Wednesday, September 21, 2016
Team USA is done.
The American contingent dropped its second straight game of the 2016 World Cup in Toronto on Tuesday night, 4-2, to host Canada. The loss eliminates the U.S. from semifinal contention, after its second defeat in as many games in Group ‘A’ play.
Ryan McDonagh (Wisconsin) and T.J. Oshie (North Dakota) sandwiched goals for the U.S. around four consecutive tallies by Canada that spanned the first and second periods at Air Canada Centre. Jonathan Quick (Massachusetts) had 34 saves for the Americans, three days after he made 14 stops against Team Europe in a 3-0 loss.
The U.S. went 2-1-0 in exhibition play before the start of this year’s tournament, including a split with Canada. Team USA, which won the inaugural World Cup in 1996 in Montreal, will close out this year’s edition on Thursday against the also-eliminated Czech Republic.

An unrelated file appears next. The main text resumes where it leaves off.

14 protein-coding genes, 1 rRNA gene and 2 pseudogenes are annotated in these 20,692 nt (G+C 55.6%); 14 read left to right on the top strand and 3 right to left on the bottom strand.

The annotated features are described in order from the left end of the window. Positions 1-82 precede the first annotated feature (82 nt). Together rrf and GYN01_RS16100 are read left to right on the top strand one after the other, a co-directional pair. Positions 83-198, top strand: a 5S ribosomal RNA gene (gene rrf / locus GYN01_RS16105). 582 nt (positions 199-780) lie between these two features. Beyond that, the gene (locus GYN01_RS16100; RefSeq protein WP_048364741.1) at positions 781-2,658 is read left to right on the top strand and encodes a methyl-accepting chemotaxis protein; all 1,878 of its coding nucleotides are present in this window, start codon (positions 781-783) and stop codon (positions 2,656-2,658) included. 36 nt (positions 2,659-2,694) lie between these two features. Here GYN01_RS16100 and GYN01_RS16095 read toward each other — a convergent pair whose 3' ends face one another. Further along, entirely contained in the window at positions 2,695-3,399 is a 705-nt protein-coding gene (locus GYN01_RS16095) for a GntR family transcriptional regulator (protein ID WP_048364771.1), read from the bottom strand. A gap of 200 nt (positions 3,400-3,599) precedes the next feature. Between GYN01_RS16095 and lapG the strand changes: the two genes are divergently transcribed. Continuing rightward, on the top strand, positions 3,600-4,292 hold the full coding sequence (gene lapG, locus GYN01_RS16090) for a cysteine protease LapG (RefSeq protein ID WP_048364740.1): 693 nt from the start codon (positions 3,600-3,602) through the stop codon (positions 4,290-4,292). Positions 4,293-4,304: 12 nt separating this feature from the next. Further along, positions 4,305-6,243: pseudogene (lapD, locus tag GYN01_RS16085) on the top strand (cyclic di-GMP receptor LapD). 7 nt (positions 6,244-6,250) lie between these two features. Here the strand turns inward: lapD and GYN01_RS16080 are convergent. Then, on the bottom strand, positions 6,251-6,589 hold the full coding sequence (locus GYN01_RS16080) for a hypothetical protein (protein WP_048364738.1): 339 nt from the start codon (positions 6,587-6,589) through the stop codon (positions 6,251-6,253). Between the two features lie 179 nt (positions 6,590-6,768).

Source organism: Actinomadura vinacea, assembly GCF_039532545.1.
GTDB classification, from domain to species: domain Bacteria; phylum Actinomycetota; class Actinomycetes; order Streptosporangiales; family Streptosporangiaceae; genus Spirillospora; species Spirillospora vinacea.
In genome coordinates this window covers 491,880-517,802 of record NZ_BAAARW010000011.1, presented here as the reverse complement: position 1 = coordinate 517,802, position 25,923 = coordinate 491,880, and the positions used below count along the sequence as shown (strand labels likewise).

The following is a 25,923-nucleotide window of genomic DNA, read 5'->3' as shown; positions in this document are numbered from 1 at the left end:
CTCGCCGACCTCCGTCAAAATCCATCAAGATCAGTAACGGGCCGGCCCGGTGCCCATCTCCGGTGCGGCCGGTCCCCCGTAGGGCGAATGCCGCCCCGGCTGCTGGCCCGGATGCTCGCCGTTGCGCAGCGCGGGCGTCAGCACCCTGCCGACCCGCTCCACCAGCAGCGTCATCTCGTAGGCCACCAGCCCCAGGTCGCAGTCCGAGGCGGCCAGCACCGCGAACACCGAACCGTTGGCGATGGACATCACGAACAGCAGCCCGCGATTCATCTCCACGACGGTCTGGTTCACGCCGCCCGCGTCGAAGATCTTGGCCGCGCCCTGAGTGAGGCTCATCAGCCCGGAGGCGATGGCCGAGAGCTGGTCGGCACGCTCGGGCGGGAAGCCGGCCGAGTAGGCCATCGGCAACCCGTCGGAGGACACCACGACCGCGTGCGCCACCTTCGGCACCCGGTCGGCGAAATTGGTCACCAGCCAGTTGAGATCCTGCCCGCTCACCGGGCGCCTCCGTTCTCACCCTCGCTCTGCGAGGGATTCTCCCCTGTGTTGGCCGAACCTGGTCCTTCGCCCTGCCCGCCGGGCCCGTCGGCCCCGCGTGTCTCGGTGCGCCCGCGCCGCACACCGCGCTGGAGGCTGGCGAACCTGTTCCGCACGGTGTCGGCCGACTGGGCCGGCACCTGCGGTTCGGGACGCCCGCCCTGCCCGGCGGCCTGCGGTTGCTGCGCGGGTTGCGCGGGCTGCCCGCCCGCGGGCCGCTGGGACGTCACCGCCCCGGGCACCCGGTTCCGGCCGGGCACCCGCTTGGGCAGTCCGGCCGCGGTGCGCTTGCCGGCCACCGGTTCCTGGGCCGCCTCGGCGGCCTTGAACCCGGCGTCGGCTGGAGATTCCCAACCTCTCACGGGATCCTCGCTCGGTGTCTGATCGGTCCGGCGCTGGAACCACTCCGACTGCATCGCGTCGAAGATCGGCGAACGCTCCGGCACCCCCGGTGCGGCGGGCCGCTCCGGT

ADDENDUM: The U.S. closed out the World Cup by finishing in next-to-last place overall with a 4-3 loss to the Czechs.
Sunday, September 11, 2016
Thursday, September 1, 2016
The National Collegiate Hockey Conference will remain at eight member schools for the time being.
According to USCHO.com and other sources, the league will not accept Arizona State and current WCHA member Minnesota State into its ranks at this time. ASU is an NCAA Division I independent, in its second season of varsity competition, while MSU belongs to the Western College Hockey Association.
The NCHC, which began play in the fall of 2013, consists of Colorado College, Denver, Miami (Ohio), Minnesota-Duluth, Nebraska-Omaha, North Dakota, St. Cloud State and Western Michigan. CC, DU, UMD, Omaha, UND and SCSU came to the league from the WCHA, while Miami and WMU are transplants from the now-defunct Central Collegiate Hockey Association (CCHA).